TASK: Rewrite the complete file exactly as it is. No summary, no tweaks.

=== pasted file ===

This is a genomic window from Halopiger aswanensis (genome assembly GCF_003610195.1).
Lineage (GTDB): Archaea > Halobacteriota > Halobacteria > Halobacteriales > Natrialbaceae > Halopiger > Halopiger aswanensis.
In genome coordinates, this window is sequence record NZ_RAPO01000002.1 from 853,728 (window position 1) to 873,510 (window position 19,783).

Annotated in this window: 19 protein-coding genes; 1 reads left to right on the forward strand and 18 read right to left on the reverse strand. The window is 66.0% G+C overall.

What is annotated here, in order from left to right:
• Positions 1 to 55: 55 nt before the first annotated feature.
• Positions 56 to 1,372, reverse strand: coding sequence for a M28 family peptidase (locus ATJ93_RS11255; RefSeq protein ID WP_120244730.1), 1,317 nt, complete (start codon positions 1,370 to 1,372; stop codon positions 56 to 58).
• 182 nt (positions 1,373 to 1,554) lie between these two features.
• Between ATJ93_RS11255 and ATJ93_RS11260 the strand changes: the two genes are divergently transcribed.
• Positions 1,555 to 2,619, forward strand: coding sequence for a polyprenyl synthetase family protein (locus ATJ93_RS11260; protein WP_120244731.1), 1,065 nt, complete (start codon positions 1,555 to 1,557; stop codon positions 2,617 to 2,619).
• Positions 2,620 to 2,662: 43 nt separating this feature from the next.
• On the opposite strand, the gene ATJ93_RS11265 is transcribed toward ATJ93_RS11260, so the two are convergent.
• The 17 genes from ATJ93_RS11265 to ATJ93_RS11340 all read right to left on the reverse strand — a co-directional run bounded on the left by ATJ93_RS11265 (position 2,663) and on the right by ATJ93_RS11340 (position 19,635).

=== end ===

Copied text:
This is a genomic window from Halopiger aswanensis (genome assembly GCF_003610195.1).
Lineage (GTDB): Archaea > Halobacteriota > Halobacteria > Halobacteriales > Natrialbaceae > Halopiger > Halopiger aswanensis.
In genome coordinates, this window is sequence record NZ_RAPO01000002.1 from 853,728 (window position 1) to 873,510 (window position 19,783).

Annotated in this window: 19 protein-coding genes; 1 reads left to right on the forward strand and 18 read right to left on the reverse strand. The window is 66.0% G+C overall.

What is annotated here, in order from left to right:
• Positions 1 to 55: 55 nt before the first annotated feature.
• Positions 56 to 1,372, reverse strand: coding sequence for a M28 family peptidase (locus ATJ93_RS11255; RefSeq protein ID WP_120244730.1), 1,317 nt, complete (start codon positions 1,370 to 1,372; stop codon positions 56 to 58).
• 182 nt (positions 1,373 to 1,554) lie between these two features.
• Between ATJ93_RS11255 and ATJ93_RS11260 the strand changes: the two genes are divergently transcribed.
• Positions 1,555 to 2,619, forward strand: coding sequence for a polyprenyl synthetase family protein (locus ATJ93_RS11260; protein WP_120244731.1), 1,065 nt, complete (start codon positions 1,555 to 1,557; stop codon positions 2,617 to 2,619).
• Positions 2,620 to 2,662: 43 nt separating this feature from the next.
• On the opposite strand, the gene ATJ93_RS11265 is transcribed toward ATJ93_RS11260, so the two are convergent.
• The 17 genes from ATJ93_RS11265 to ATJ93_RS11340 all read right to left on the reverse strand — a co-directional run bounded on the left by ATJ93_RS11265 (position 2,663) and on the right by ATJ93_RS11340 (position 19,635).